Wet Brushing

Bianca, that makes sense. Thanks for explaining.
Wet brushing doesn't damage your hair?

I was always taught that brushing your hair wet would destroy your ends. I may have to start if it doesn't though.
Originally Posted by AfroCurls
My hair loves it now. At first, I wasn't using the right technique for my hair, and it balked. But now, after I've sat with conditioner on it for at least an hour, and rinse well under strong running water first, the Denman 4 glides through my very tangle-prone hair like butter (I finger detangle slightly first).
Natural pics: http://picturetrail.com/shelacious
pw: kinky
Hair type: Spongy & kinky texture. Coily & curly strands.
I agree that "stronger" hair tolerates brushing. For example, my hair loves it with the major caveat that I have to use the right brush. My favorites are vent and paddle brushes, and I only use them to detangle my hair when it is saturated with conditioner. I use the plastic brushes with little balls on the end.

Two different types of brushes are horrible for my hair. I would not recommend either of these brushes, unless you have a very different hair type.

1) Nylon bristles. These have lots of short nylon pieces all clustered together, and are not smooth plastic. These detangle and clump my hair but the bristles split my curls apart and create huge volume

2) Even worse is the Denman D4. The handle is too short to be used comfortably, and I have small hands. Even worse, this brush gives me HUGE, FLUFFY, POOFED OUT, DRY hair. :x :x I've tried it twice now with products that always work for me, so I know it is the brush. The only "good thing" is that my hair is baby soft when I use this brush. But that baby softness is not worth having the huge, blah, dry, fluffed out, bad looking hair. Also, this brush feels like a combination comb-brush because the rows are so close together and long.. I don't like combs so maybe that is also why this is awful on my hair.
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"I think that somehow, we learn who we really are and then we live with that decision."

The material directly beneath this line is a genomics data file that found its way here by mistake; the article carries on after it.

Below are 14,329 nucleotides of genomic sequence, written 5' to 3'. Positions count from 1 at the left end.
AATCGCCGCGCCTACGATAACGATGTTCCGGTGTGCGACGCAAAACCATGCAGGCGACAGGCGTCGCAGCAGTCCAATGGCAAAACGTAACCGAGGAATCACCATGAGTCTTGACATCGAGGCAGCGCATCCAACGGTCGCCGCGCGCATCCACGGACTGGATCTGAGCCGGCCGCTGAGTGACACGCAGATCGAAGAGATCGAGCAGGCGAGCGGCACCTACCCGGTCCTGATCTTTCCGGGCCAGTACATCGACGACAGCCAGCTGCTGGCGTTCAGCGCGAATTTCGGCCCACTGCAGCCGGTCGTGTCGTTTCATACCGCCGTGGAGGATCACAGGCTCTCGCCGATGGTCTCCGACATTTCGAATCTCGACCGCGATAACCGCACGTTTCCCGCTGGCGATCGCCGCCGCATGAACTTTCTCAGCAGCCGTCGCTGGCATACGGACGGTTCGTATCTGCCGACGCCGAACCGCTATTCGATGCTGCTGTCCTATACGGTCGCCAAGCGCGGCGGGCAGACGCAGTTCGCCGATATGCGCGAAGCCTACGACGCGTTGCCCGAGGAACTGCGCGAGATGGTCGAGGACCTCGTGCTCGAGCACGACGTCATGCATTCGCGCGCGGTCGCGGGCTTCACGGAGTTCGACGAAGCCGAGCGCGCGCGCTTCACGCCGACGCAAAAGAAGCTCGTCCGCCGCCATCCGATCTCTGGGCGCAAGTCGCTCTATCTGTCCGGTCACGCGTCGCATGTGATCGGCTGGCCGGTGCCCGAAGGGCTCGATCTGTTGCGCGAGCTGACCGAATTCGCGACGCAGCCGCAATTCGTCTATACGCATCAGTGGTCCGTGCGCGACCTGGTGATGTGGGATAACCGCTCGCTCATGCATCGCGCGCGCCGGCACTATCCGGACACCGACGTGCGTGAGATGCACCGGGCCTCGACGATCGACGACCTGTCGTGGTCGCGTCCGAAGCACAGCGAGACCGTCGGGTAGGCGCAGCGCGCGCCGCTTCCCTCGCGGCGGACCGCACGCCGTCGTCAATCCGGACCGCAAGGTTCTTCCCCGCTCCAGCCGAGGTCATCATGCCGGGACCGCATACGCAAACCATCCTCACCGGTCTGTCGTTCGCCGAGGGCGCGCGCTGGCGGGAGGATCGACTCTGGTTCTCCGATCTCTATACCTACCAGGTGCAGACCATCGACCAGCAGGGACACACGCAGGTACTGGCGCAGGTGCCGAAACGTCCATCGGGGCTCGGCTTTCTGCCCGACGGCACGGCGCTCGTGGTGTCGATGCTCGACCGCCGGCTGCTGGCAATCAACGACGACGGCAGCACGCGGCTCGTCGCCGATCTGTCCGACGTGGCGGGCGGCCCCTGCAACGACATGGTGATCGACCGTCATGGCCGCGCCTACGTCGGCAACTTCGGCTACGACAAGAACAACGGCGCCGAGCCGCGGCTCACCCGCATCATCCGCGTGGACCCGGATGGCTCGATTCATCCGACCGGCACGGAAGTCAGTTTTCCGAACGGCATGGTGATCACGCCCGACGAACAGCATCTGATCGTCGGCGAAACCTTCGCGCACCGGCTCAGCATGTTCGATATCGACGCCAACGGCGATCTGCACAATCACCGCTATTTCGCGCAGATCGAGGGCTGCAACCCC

- Eleanor Roosevelt (both quotes)

(taking a break from posting starting late august 2009)
Agree about the strong hair because mine is definitely strong - my strands are coarse and thick and hard to process and grow quickly - and it loves brushing. I usually brush wet hair loaded with conditioner to detangle, and then brush product through wet hair if I use any. I also brush dry hair (dampened with a little water, oil and moisturizer) very gently at night. The trick is to work in fairly small sections - I divide my hair in 8 and clip the sections to separate, work from the ends up and go very slowly and gently, using your fingers to help detangle the stubborn knots.

For me, the brush HAS to be seamless and has to be a big paddle brush to handle all my hair. I used to use Denmans, but I have since found that the Aveda and Paul Mitchell paddle brushes are more widely spaced and easier to handle, and widely spaced bristles are good. I heard good things about wood pin brushes, but my hair was too strong and snapped the pins. I will use a boar bristle brush to slick hair back, but not to detangle because it doesn't grip well enough. I like those little brushes Black men use to get waves. Round brushes get tangled in my hair, so even if my hairdresser is blowing my hair out, she uses a paddle brush. I also hate the nylon bristles, and I never, never use those brushes with the metal pins with the round plastic tips on top - they break and pouff my hair unbearably.